Li Wenliang and the censorship of the Coronavirus

Jacob Yi, Contributing Writer

The irony hits hard for the Chinese government in their pursuit of maintaining authority by censoring the truth. On Dec. 30, 2019, Dr. Li Wenliang warned his medical colleagues of a possible virus emerging in the Wuhan Province in a private WeChat, a Chinese social messaging app, after seeing reports of patients with a new strain of coronavirus.

Screenshots of the conversations sprang up on Chinese forum pages, receiving wide-attention, including Wenliang’s manager, who denounced him for leaking the information of a possible virus. 

Subsequently, three days later, Wenliang reported that the Chinese police from the Wuhan Public Security Bureau came to him, giving him a warning statement for “making false comments on the Internet.” After being forced to sign a letter that stated if he were to spread rumors again, he would violate the law and be prosecuted. In essence, Li Wenliang was silenced for being worried about the health and welfare of his country. 

As of this February, there have been almost 80,000 total cases of the coronavirus with deaths approaching 3,000; it has spread to 36 separate countries with the most cases being in China, South Korea, and Italy.

While it is sensible for a government to reduce potential widespread panic, blackmailing a doctor with worries of a potential pandemic is not exactly the most ethical way to do so. Perhaps with the cooperation of a doctor’s knowledge of viral strains and symptoms, and the government’s power to shut down borders could they prevent or at least slow down the spread of the coronavirus. Yelling “fire” in an auditorium is illegal, for it presents immediate harm, but a virus takes time to spread. Informing civilians of viral infection is important, as it warns civilians to stay away from potentially infected areas of the province. Wenliang decided to stay in the province to help infected patients.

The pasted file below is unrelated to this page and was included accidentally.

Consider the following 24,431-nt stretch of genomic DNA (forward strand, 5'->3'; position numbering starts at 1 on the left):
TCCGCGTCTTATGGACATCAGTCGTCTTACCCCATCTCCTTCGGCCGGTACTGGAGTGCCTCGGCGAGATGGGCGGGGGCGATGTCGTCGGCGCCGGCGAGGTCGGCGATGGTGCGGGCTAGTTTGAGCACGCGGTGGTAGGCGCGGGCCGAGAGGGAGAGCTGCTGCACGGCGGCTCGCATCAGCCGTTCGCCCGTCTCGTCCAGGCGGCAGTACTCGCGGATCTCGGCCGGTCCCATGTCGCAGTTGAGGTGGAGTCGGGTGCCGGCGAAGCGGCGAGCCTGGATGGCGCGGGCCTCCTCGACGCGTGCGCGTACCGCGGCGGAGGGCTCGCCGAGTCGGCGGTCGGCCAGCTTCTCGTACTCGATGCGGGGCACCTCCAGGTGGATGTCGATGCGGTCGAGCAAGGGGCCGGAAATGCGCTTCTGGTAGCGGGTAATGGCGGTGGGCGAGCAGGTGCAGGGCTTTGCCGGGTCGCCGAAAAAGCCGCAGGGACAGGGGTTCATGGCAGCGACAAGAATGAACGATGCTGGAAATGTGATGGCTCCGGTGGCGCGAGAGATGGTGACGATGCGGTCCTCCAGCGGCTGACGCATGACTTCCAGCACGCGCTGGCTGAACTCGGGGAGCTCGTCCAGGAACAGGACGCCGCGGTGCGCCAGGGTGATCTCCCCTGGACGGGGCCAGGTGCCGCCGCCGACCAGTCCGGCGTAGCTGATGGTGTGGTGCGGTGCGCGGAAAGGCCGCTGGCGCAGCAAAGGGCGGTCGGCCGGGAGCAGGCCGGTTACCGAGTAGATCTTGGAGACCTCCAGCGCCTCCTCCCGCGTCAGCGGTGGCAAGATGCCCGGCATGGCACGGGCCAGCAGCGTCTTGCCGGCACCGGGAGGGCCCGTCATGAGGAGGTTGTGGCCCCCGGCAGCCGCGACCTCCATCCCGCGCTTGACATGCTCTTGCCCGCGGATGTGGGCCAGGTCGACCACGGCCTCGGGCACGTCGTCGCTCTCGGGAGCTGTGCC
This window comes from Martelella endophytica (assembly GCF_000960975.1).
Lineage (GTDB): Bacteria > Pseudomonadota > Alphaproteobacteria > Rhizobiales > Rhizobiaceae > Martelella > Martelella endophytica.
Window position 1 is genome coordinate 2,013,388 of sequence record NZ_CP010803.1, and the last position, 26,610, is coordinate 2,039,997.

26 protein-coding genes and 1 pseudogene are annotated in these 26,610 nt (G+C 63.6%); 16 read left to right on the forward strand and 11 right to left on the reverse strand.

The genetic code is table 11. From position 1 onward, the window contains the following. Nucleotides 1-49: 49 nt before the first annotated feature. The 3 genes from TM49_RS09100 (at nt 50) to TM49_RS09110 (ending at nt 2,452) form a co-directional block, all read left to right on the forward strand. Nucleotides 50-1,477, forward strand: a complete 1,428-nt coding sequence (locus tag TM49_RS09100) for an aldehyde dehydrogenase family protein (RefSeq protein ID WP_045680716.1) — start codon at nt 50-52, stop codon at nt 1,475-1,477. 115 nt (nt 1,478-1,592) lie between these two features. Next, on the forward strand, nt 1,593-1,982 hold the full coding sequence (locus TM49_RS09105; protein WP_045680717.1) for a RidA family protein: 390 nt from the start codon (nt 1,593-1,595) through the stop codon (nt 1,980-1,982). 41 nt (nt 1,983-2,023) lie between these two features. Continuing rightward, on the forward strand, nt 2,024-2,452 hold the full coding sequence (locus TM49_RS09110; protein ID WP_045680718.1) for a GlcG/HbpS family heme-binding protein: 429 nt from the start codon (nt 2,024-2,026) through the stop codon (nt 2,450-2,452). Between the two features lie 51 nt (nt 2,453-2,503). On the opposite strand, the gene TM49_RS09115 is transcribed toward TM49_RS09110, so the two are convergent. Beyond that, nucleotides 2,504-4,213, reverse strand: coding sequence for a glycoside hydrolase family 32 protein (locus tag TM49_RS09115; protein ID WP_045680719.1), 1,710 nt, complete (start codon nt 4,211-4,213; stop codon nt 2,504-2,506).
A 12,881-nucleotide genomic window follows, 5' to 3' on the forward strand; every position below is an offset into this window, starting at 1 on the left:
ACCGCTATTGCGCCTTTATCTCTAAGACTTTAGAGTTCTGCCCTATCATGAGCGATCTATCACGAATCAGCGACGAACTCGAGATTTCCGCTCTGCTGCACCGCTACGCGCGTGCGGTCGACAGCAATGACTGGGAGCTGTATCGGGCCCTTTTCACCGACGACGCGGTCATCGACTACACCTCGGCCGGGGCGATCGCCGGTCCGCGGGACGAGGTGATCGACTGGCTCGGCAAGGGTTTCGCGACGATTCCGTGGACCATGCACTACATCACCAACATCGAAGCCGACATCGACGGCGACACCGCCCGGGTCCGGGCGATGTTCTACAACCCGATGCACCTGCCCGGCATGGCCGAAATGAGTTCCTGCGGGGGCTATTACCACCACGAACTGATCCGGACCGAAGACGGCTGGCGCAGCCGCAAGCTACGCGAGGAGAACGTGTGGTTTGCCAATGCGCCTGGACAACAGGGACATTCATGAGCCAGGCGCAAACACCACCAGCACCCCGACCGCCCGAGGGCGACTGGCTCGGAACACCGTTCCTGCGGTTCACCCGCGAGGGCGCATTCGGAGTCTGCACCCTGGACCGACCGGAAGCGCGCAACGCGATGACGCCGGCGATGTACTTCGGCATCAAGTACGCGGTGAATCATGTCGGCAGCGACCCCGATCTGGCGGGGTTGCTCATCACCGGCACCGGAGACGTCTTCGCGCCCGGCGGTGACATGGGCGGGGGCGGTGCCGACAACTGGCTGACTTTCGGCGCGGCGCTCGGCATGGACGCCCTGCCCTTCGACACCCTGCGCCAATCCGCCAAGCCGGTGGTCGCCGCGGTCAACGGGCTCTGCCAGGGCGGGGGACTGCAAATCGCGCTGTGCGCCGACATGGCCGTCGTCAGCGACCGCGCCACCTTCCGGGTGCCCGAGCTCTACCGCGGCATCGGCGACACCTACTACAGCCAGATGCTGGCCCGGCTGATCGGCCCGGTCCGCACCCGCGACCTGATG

The death of Li Wenliang from the same coronavirus he warned others about caused uproars of anger and frustration at the Chinese government on censorship and the mishandling of vital information. Adding insult to injury, the reporting of Wenliang’s actual time of death was mishandled, with multiple posts from the Wuhan City Central Hospital stating he died at different times. This had led to some to concern whether Wenliang actually succumbed to the virus.

While the government couldn’t have possibly known whether the rumors of a coronavirus were true or not, the reports that showed the high possibility of patients having a strain of the virus highlighted the possibility of its existence. Wenliang only served to translate this information to others to see. Yet, this isn’t the first time the government has tried to manipulate doctors. 

In a SARS outbreak in 2003 that killed over 800, the Chinese government admitted suppressing the actual number of patients with the virus by telling doctors to under report the actual number of cases. According to a CNN interview, a Chinese official stated how “the coverage position[ed] a negative coverage of China.” 

While China may have acted more quickly and more efficiently against the spread of the coronavirus than previous pandemics, its continued use in censoring intellectuals is one to be forgotten. Due to the Internet, doctors like Li Wenliang are able to share information on the existence of the coronavirus. Censorship and repression of information is necessary in certain cases, but when the stake of a billions of lives are at stake, trying to maintain superficial authority is foolish.